Trump and Trauma

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I had breakfast with a new friend last week. As we were getting to know each other better and share a bit about the work that we both have in front of us, we continually joked about the fact that we were tying not to be hyperbolic about what was happening in the world. We were being ever so cautious to not co-opt the language of freedom fighters from ages past. We were tip-toeing around using apocalyptic words… like “apocalypse”. We were mindful of the new reality in which we found ourselves and didn’t want to project any historical or even fictional allusions that might seem relevant to the new status quo (“are we in the middle of an intergalactic war?”) Despite our best efforts, it became increasingly difficult to avoid slipping into alarmist rhetoric.

And this was before the immigration ban…

In just over a week, the new administration has compromised the integrity of our democracy in ways that once seemed unfathomable to me. What’s worse is that none of this should come at a surprise. He is fulfilling his campaign pledges, and through the use of executive orders, doing so at what feels like lightening speed. Events are happening at such a pace that it almost feels impossible to catch your breath at times. I believe this is all very intentional. What we’re seeing is a mastery of information manipulation.

And you know what… I’m scared.

I’m genuinely frightened of the world in which my kids will grow up. I am frightened for my Muslim friends. I am frightened for my Hispanic friends. I am frightened for my LGBTQ friends. I’ve woken up each morning since the inauguration with a sense of dread, wondering what I will read that the administration has done today. I wonder “who has lost their rights today?”. I wonder what it will take for those who voted for this mess to confess their mistake and then I remember that there are many for whom this white nationalist revitalization project is a dream come true. That frightens me even more.

I don’t write often about the abuse that I experienced in my home. I spent much of my childhood being deathly afraid. I stayed in my room as much as possible. I tried to keep a low profile. Whenever possible, I wanted to be out of my house. I felt even more vulnerable once my older siblings went off to college. I lost my buffer. I lived in a house with one unquestioned and unquestionable leader. The fear was cultivated. It was practically demanded. I know what it’s like to live in a house with a man who needs others to feel small in order that he can feel big.

Now our nation feels like the house in which I grew up and it is absolutely triggering. During the election, I heard female friends say that Trump reminded them of someone who sexually assaulted or abused them. Many said that he reminded them of an abusive spouse or parent. We now have an abuser-in-chief and for those of us who have experienced massive ongoing trauma, some very familiar feelings are coming back into play; feelings of powerlessness, despair, and depression.

I offer here what I hope might be a few simple tips in fighting these familiar feelings. Even if you aren’t a person who has experience abuse in the past, you may be feeling aspects of these emotions as you comb through the world’s events. I believe that some of what I have experienced as beneficial in the process of healing from my personal past may be helpful in our collective present.

First and foremost, we have to own what has happened to us. For years, I refused to use the word “abuse” in relation to my own situation. It may be hard for many to own the word “trauma” in regards to what is happening now, but I think it is important that we name it as such. What is happening in our nation right now is traumatic! It is a psychological injury, and for many of us, a moral affront. This is not normal. It is abuse of power, misuse of authority, accompanied with threats to punish those who act out. That is what abusers do and we need to capture that language for this time.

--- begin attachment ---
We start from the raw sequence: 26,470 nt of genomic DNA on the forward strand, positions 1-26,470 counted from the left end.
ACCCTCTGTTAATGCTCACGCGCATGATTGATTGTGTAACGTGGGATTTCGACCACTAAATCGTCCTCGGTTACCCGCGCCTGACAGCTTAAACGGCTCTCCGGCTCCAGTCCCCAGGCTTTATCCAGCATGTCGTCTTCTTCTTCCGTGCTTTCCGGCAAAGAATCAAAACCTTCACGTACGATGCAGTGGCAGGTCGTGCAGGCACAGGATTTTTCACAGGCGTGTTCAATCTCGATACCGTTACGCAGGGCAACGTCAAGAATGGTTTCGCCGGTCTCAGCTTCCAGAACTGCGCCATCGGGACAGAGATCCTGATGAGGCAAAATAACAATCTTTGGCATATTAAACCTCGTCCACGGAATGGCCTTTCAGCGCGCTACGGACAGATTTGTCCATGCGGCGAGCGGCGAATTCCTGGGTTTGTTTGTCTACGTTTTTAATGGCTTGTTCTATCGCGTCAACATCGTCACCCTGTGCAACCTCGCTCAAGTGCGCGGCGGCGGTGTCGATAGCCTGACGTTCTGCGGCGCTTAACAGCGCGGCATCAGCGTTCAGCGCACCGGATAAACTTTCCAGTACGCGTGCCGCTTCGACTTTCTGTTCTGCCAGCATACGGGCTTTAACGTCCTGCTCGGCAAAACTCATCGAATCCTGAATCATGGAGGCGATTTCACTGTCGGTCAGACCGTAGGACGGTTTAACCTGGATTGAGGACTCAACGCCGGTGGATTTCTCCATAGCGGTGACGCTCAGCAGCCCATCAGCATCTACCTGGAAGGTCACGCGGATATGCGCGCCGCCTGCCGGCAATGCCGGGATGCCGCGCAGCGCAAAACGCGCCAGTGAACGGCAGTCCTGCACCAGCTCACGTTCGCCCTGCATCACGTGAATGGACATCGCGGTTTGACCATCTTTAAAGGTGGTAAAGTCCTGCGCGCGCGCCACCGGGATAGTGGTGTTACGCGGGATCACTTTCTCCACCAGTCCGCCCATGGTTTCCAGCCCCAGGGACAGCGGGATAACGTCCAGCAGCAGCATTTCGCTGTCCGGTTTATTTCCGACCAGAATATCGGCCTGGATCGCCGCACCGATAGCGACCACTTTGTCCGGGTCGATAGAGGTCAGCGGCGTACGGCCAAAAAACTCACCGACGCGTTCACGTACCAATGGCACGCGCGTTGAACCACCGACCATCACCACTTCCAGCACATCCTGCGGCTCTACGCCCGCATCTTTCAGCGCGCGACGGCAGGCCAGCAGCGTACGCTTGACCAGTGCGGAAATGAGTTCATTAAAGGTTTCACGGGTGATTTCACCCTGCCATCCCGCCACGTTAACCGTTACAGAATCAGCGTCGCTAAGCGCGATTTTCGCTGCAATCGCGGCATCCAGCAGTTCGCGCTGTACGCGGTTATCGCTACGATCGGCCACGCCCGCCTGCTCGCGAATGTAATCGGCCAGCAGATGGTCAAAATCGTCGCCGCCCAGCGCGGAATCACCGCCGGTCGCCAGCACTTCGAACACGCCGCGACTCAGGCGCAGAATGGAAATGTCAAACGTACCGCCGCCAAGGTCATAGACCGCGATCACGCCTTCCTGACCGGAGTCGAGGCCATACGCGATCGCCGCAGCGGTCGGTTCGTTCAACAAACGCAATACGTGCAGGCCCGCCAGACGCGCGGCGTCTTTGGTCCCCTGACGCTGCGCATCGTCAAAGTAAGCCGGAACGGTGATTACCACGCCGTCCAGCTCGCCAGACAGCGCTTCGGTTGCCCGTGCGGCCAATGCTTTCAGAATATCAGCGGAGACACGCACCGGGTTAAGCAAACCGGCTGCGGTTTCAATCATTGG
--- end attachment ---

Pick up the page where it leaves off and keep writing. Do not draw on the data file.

Second, reclaim your voice and your own power. I remember clearly the first time that I verbally stood up to my stepfather. It felt like slaying a dragon. We have to fight the feeling that we are powerless. I think that this is what the marches did for many. I think this is what many of us feel when we call our elected officials. It is empowering, even in a small way, to speak to someone in power and say “this is not right!”. We surrender power when we surrender our voices.

Next, be aware of your triggers. The other night I had an out of body experience where I completely overreacted to a playful tap. I couldn’t put my finger on why I was so bothered. I couldn’t understand why I was so upset, but I was transported back to being a scared eight year old boy. I wanted to run away and hide. We need to have the intimate self knowledge to know what things we read and watch are pushing our buttons. And we need to know when to excuse ourselves from situations that trigger feelings of being threatened. Many have said in recent weeks that they are unable to watch Trump on television. His voice is literally a trigger for many right now. Know when you need to turn off the TV, close the laptop, or swipe away from the Twitter app.

Prioritize your self care. Therapy is hard. I say it all the time. But therapy is hard in the way that exercise is hard, or playing an instrument is hard, or learning to dance is hard. It’s the kind of difficulty that is totally worth it. I’ll be honest, I have a mild distrust for people who aren’t in therapeutic relationships. That’s a personal bias of mine. That said, many things can be therapy: music, exercise, art, reading, meditation, prayer, sex, cooking… find the thing that helps you to take care of yourself and re-energizes you. I have been missing my garden something awful in recent weeks. Last week I sorted through seed catalogs and began planning what I will grow next year. It was the most calm I had been in a week. Take care of yourself!